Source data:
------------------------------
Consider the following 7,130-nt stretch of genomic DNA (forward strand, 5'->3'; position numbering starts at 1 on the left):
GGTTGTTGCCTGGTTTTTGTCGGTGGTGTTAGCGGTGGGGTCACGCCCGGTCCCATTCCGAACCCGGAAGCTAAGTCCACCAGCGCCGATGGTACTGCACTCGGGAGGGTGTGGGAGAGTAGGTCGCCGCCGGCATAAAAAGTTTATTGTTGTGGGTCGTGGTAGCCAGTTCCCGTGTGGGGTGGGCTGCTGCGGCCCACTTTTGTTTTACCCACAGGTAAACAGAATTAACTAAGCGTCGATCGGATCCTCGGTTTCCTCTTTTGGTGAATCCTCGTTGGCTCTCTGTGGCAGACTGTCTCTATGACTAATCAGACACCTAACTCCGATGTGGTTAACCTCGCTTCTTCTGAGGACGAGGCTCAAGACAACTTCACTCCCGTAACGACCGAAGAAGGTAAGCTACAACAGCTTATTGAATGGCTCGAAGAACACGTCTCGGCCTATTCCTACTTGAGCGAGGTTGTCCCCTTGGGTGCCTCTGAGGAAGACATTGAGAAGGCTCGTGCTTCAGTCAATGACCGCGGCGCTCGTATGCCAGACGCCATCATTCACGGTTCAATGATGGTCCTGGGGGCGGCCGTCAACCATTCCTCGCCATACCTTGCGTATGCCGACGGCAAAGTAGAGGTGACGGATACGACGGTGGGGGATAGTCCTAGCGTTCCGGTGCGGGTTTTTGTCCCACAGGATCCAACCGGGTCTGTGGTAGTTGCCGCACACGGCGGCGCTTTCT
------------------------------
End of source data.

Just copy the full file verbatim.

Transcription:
Consider the following 7,130-nt stretch of genomic DNA (forward strand, 5'->3'; position numbering starts at 1 on the left):
GGTTGTTGCCTGGTTTTTGTCGGTGGTGTTAGCGGTGGGGTCACGCCCGGTCCCATTCCGAACCCGGAAGCTAAGTCCACCAGCGCCGATGGTACTGCACTCGGGAGGGTGTGGGAGAGTAGGTCGCCGCCGGCATAAAAAGTTTATTGTTGTGGGTCGTGGTAGCCAGTTCCCGTGTGGGGTGGGCTGCTGCGGCCCACTTTTGTTTTACCCACAGGTAAACAGAATTAACTAAGCGTCGATCGGATCCTCGGTTTCCTCTTTTGGTGAATCCTCGTTGGCTCTCTGTGGCAGACTGTCTCTATGACTAATCAGACACCTAACTCCGATGTGGTTAACCTCGCTTCTTCTGAGGACGAGGCTCAAGACAACTTCACTCCCGTAACGACCGAAGAAGGTAAGCTACAACAGCTTATTGAATGGCTCGAAGAACACGTCTCGGCCTATTCCTACTTGAGCGAGGTTGTCCCCTTGGGTGCCTCTGAGGAAGACATTGAGAAGGCTCGTGCTTCAGTCAATGACCGCGGCGCTCGTATGCCAGACGCCATCATTCACGGTTCAATGATGGTCCTGGGGGCGGCCGTCAACCATTCCTCGCCATACCTTGCGTATGCCGACGGCAAAGTAGAGGTGACGGATACGACGGTGGGGGATAGTCCTAGCGTTCCGGTGCGGGTTTTTGTCCCACAGGATCCAACCGGGTCTGTGGTAGTTGCCGCACACGGCGGCGCTTTCT